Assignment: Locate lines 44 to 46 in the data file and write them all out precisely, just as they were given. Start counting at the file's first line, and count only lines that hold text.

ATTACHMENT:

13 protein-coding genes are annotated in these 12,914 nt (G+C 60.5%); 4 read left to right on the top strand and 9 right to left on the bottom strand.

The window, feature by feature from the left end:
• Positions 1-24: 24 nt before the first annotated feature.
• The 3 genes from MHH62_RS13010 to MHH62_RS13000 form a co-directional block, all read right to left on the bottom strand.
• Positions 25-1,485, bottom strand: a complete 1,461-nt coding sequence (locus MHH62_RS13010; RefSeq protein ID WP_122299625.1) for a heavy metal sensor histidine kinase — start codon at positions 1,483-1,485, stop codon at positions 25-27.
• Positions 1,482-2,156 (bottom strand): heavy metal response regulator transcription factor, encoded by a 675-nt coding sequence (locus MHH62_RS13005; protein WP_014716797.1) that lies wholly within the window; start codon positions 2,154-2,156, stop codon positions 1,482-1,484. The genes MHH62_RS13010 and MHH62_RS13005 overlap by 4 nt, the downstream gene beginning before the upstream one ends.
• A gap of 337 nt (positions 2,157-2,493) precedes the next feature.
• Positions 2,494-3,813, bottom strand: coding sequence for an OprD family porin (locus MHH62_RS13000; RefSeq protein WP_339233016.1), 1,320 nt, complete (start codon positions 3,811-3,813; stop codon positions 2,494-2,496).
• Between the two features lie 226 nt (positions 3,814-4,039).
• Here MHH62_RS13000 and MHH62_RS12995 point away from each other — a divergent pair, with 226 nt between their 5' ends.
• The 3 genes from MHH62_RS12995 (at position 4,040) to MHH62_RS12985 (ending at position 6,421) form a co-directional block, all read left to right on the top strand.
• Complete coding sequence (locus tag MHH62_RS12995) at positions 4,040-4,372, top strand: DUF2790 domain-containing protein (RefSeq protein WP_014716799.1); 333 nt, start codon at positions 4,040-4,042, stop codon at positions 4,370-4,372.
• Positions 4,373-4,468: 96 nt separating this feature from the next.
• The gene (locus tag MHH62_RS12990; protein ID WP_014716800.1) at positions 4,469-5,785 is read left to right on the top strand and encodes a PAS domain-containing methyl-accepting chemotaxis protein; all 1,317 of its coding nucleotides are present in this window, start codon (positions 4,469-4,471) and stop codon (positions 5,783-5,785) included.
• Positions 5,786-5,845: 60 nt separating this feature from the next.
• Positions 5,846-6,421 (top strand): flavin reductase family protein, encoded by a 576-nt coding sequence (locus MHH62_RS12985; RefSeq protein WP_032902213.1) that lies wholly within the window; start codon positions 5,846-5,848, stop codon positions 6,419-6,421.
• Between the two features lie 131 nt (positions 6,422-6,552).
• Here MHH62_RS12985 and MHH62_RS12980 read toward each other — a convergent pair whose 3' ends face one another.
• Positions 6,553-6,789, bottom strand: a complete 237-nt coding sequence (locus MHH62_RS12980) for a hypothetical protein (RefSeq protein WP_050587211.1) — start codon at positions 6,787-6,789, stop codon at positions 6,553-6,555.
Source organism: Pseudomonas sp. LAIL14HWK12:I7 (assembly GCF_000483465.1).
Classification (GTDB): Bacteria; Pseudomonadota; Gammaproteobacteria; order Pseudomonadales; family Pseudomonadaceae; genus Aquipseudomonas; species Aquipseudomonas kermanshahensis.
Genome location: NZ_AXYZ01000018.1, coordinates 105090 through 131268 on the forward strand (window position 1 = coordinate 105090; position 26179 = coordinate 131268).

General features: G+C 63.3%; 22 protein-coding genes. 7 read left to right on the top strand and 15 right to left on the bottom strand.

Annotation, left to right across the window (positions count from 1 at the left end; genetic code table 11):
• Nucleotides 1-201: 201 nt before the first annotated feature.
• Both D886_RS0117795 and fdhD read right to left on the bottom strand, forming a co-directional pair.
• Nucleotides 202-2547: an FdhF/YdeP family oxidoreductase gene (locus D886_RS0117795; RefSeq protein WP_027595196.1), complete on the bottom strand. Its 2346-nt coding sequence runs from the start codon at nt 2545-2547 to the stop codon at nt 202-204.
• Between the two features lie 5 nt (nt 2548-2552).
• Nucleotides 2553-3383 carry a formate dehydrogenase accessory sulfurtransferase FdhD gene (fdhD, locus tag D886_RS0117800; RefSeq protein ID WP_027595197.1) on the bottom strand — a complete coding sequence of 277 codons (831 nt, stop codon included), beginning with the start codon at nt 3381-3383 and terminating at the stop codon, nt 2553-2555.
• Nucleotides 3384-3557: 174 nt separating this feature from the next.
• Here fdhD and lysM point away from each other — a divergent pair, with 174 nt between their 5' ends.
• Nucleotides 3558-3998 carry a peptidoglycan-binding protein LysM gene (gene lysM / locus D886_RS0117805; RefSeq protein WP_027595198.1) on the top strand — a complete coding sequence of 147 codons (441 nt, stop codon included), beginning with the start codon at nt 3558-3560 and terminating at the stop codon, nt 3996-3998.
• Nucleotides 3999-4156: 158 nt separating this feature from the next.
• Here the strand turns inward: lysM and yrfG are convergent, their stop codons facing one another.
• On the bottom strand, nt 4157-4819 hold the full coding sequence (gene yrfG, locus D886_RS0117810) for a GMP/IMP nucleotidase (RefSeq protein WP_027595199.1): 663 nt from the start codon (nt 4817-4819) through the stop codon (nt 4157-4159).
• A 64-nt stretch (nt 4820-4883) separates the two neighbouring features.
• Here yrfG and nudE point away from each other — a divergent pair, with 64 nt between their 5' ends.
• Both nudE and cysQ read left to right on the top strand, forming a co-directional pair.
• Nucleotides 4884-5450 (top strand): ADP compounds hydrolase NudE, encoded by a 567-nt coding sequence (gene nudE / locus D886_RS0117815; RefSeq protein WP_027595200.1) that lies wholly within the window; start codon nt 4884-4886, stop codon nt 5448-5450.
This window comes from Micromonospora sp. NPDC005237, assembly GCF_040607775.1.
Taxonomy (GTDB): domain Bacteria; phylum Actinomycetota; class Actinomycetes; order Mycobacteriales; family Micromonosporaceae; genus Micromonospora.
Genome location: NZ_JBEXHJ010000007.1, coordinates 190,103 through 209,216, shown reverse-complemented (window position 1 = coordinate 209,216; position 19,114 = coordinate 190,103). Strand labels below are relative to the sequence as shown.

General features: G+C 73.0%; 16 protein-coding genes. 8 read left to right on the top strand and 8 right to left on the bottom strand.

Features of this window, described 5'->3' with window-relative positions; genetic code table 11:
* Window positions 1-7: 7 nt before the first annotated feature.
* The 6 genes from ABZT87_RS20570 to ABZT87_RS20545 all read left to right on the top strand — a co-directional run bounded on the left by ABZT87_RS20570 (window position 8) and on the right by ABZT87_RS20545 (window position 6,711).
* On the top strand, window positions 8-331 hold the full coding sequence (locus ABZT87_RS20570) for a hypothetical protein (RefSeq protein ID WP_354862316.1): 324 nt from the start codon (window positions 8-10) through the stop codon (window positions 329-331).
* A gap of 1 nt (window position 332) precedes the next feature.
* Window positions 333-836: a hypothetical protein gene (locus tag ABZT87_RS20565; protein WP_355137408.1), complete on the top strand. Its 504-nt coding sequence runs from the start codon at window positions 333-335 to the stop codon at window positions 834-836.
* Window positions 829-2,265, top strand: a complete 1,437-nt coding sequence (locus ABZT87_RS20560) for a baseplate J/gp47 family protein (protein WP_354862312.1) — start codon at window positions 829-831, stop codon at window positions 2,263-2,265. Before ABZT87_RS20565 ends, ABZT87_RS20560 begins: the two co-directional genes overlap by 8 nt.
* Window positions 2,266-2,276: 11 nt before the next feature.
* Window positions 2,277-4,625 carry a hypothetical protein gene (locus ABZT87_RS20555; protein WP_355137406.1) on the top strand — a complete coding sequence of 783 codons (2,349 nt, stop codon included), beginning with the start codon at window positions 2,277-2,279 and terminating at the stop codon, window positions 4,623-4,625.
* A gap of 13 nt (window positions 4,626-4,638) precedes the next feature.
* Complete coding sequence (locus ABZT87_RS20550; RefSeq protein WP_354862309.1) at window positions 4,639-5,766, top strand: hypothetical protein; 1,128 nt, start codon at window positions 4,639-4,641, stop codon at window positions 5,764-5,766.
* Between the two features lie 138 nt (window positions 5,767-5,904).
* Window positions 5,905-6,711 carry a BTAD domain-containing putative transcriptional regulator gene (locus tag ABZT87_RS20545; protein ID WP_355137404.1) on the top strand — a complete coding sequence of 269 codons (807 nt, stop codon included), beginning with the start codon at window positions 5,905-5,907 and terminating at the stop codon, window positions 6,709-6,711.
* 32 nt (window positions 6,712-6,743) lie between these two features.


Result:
Features of this window, described 5'->3' with window-relative positions; genetic code table 11:
* Window positions 1-7: 7 nt before the first annotated feature.
* The 6 genes from ABZT87_RS20570 to ABZT87_RS20545 all read left to right on the top strand — a co-directional run bounded on the left by ABZT87_RS20570 (window position 8) and on the right by ABZT87_RS20545 (window position 6,711).